Renaissance – Friday Fictioneers, March 2019

Copyright C E Ayr

The chair is mine now.

For thirty years it was his chair, moulded by time to his generous proportions, the arms polished by perpetually drumming fingers, the head-rest darkened with grease.

For twelve months now it’s been our chair, my body sinking into hollows created by his, my fingers exploring places restlessly worn threadbare.

It’s cocooned, cosseted and comforted me in the aftermath.

In recent weeks I’ve added crisp linen covers, and the re-upholstered framework now yields gratefully to my frailer physique.

So now, like the journey, the chair is mine alone.

And now is the time to move on.

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This was going to be a tale about a cat missing its owner, but the muse wouldn’t have it.  ‘Your anthropomorphic phase is behind you,’ it said.  This is the last photograph I would have expected from Friday Fictioneer C E Ayr – I had him down for a dog man.  Thank you once again to Rochelle, for her leadership of our happy band.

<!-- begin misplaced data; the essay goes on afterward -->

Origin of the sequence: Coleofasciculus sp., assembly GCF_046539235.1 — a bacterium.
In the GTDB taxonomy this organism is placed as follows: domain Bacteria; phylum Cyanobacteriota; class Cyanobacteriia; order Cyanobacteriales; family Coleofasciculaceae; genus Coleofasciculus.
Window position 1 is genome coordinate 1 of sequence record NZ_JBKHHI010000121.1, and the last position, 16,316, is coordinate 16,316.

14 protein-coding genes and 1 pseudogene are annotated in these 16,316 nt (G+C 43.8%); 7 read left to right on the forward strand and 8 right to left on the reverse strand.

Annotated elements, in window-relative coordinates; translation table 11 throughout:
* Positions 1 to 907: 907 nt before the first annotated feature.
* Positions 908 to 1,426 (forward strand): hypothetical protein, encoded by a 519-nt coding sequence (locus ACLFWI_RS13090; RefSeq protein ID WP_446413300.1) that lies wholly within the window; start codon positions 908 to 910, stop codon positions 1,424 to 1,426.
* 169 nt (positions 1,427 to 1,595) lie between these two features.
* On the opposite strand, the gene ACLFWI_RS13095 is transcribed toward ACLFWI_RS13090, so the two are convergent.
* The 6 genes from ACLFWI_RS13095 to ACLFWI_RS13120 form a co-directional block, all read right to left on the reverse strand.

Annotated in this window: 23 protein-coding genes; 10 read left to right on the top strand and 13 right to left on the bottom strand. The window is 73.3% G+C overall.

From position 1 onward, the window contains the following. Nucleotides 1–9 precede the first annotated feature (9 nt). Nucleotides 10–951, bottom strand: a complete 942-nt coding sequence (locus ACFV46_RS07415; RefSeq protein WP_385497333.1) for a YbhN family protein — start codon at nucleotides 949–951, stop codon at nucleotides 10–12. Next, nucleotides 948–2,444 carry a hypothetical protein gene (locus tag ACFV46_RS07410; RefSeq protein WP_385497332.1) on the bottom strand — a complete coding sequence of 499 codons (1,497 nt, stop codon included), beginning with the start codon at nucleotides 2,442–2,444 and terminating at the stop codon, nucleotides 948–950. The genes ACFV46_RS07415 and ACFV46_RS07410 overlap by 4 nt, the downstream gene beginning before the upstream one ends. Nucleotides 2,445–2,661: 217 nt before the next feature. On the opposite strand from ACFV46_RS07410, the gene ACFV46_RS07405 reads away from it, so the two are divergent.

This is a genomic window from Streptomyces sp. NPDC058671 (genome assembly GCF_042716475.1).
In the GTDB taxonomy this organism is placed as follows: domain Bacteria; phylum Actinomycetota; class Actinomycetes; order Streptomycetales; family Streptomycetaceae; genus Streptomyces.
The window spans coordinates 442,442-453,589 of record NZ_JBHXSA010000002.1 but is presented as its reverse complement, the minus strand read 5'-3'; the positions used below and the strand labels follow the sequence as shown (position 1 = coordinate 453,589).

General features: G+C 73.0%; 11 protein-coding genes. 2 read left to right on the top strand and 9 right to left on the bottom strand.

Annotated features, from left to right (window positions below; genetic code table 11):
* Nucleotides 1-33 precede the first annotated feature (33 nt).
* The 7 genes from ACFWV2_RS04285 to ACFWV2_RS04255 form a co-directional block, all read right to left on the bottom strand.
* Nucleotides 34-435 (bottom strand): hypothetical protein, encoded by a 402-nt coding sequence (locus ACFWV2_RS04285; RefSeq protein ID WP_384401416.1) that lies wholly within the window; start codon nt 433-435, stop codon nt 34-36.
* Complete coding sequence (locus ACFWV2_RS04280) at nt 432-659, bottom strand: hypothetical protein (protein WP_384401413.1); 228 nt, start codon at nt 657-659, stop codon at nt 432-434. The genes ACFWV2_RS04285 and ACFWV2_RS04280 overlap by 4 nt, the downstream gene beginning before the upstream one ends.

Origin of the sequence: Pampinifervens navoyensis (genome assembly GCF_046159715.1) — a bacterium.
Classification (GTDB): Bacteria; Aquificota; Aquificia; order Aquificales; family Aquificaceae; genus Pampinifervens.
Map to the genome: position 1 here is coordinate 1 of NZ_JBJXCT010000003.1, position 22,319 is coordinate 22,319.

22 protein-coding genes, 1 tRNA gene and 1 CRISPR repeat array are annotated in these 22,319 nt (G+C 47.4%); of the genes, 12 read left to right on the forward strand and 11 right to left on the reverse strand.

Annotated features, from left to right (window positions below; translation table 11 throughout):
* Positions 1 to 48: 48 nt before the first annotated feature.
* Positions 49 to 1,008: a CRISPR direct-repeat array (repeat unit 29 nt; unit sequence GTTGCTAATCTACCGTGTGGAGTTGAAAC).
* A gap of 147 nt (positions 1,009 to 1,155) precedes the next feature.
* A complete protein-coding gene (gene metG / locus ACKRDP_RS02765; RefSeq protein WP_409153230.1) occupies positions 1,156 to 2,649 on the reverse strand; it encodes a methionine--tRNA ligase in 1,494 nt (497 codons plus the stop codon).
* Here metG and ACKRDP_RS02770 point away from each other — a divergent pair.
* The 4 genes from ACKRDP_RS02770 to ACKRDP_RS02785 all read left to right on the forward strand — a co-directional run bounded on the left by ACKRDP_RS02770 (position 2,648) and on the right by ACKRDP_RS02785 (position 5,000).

About Sandra

I used to cruise the French waterways with my husband four or five months a year, and wrote fiction and poetry. Now I live on the beautiful Dorset coast, enjoying the luxury of being able to have a cat, cultivating an extensive garden and getting involved in the community. I still write fiction, but only when the spirit moves me - which isn't as often as before. I love animals, F1 motor racing, French bread and my husband, though not necessarily in that order.
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66 Responses to Renaissance – Friday Fictioneers, March 2019

  1. Dear Sandra,

    This shows how observant I am. I didn’t notice the cat. Love the voice in this and the purrrfect story.

    Shalom,

    Rochelle

    Like

  2. Iain Kelly says:

    A lovely sketch of the grieving process told through a chair. Nicely done. Amazing how most people in their homes stake out ‘their’ particular spot – I know I have mine! 🙂

    Like